And those supposed pension improvement feed into the bottom line on the current and future financial statements. Consequently, the loss Chicago suffered for the year would have been much larger without the assumption change — much worse than they have typically been over the last ten years.

Wait, you might say if you’ve been following the pension crisis. Aren’t pensions everywhere cutting their discount rate to reflect more realistic assumptions about how much their investments will earn?

Yes, and here’s why Chicago justifies doing the opposite. MEABF and the Laborer’s Fund already cut their discount rate heavily in 2016, which had a huge, negative impact on their position. Reporting at the time properly attributed the pensions’ loss to the assumption change (driven by a change in accounting rules), as we did here.

But this year MEABF increased its rate from 3.91% to 7% and the Laborers Fund increased is rate from 4.17% to 7%, close to where the rates were originally.

What was their justification for that? The new taxpayer contribution schedule that became law, say the accountants in the CAFR.

We’ve written about that schedule before. Rahm’s Ramp, as we called it, provides for gradually increasing contributions by the city to the pensions, ultimately going to a sort of ARC payment, which is the supposed actuarially required contribution.

But does it make any sense to change the assumed rate of return on investments because of that? Does a new ramp mean the pensions now are $7.7 billion better off? No. Nothing about the pensions really changed. Pension promises were not reduced. The rationale wasn’t that the pensions have more assets on hand or rosier expectations about the markets.

The justification was only based on a new ramp, and up-ramps in scheduled pension contributions are routinely busted. Both Chicago and the State of Illinois have regularly gotten the law changed to kick the can by pushing ramps out further when the time comes to pay up. Now, somehow, the city, its accountants and actuaries think a new ramp justifies what is effectively a $7.7 billion write-up for the pensions.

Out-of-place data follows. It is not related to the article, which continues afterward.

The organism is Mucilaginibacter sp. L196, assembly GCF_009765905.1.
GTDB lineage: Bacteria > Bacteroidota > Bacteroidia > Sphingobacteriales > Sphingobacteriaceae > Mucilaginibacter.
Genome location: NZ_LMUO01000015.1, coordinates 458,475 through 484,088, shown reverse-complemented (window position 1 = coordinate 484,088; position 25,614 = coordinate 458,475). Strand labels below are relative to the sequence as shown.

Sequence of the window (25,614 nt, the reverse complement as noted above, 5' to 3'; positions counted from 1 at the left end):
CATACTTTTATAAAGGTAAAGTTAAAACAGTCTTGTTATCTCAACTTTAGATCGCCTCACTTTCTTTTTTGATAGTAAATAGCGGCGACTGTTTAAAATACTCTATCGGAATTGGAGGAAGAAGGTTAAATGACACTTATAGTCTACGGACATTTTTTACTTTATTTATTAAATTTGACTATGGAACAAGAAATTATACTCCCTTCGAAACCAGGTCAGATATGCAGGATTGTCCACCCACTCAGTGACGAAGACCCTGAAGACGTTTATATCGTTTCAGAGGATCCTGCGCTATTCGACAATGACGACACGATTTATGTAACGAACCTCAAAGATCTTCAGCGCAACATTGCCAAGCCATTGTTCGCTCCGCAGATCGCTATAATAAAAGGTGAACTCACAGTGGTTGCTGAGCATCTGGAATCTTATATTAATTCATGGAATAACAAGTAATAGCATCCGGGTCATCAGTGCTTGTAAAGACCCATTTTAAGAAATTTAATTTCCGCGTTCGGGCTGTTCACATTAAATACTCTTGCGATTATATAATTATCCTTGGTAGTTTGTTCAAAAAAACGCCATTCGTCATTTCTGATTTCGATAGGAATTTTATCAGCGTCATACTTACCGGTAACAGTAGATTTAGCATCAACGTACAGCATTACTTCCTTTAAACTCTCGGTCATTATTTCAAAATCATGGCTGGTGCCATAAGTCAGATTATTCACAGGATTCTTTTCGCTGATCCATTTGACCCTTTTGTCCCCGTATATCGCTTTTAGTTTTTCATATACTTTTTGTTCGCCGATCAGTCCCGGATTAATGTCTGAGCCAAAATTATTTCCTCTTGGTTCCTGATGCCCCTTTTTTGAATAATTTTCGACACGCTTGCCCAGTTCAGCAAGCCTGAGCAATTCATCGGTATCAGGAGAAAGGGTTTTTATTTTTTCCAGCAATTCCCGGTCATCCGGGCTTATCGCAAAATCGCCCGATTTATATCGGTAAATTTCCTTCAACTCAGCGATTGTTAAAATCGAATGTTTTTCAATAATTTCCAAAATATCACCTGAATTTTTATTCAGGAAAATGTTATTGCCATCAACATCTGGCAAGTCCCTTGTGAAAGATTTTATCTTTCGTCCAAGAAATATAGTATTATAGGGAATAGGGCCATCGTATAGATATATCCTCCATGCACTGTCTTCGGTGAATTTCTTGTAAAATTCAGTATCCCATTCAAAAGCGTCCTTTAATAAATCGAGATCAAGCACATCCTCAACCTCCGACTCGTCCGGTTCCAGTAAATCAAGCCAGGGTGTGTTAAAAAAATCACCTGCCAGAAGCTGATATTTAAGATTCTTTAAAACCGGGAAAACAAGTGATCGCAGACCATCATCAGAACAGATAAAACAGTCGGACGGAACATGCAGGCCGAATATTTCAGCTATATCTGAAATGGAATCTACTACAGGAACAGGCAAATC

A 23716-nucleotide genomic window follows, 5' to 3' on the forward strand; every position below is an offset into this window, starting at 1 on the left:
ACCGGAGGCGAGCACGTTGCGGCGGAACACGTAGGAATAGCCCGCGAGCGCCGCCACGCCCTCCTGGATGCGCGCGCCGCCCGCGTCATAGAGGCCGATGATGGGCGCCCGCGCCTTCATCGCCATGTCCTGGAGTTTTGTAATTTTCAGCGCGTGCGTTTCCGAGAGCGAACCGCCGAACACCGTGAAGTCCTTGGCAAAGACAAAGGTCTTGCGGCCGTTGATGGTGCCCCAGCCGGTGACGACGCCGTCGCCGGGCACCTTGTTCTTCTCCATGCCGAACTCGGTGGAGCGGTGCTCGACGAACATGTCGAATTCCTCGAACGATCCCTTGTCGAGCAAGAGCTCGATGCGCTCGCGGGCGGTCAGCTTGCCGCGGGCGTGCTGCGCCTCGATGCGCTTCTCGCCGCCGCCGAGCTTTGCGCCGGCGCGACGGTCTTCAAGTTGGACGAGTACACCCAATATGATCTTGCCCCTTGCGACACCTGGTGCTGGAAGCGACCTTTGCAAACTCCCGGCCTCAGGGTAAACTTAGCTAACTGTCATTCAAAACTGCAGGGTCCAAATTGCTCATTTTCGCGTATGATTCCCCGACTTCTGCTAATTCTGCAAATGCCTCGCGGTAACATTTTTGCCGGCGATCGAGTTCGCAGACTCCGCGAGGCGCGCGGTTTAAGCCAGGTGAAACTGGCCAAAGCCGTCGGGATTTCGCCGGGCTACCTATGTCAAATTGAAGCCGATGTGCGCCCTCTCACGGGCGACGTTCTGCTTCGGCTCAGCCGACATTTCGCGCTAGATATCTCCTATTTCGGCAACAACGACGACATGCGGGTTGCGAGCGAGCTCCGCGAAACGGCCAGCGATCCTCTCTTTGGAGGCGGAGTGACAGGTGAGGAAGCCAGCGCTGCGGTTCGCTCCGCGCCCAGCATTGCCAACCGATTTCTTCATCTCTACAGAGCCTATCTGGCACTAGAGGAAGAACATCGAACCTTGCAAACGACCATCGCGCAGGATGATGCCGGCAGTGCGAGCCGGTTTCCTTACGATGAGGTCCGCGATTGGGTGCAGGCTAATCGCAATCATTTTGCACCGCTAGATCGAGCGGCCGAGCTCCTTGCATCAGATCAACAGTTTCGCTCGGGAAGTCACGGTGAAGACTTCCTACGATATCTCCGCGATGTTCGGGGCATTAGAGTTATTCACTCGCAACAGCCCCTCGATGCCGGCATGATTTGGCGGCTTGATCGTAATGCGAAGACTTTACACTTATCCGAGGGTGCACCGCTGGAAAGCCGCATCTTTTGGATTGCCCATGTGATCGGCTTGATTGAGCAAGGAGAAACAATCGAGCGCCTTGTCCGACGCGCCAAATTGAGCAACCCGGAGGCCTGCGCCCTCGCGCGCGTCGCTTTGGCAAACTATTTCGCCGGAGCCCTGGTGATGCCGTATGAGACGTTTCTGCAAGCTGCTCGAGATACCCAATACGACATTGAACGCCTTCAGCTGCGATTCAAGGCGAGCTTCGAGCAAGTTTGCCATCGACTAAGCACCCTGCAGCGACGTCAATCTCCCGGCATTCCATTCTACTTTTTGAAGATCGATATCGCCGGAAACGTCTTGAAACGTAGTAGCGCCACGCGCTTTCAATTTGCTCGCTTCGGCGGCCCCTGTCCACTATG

And Chicago certainly hasn’t told anybody how it intends to fund those ever-higher contributions. Though some tax and fee increases have been passed, the bulk of the future bill remains to be addressed. Rahm admitted that last November, saying he will deal with it when the time comes.

Now, let’s turn to the bottom line of the financial statements for the city as a whole.

The city’s loss for the year would have been much worse but for the assumption changes, because those supposed pension improvements were partially used to prop up the bottom line.

Chicago reported what is basically a net loss of $938 million for the year on an accrual basis. It’s call Change in Net Position. That’s a bit lower than losses reported for most of the past nine years, which have typically been a little over $1 billion (although the losses were much worse in 2015 and 2016, mostly because of the pension assumption changes going in the opposite direction from 2017). On the surface, therefore, 2017 looks like improvement.

But the $7.7 billion of supposed improvement in the pensions pulled up the bottom line. It gets spread out over five years for purposes of calculating Change in Net Position. So, the loss would have been $1.5 billion worse but for the pension assumption changes, taking the city’s loss for 2017 to about $2.4 billion.

That’s hardly good news. It’s worse than the ten-year trend, which was already awful.

And the city will use another $1.5 billion for another four years to likewise cover up losses.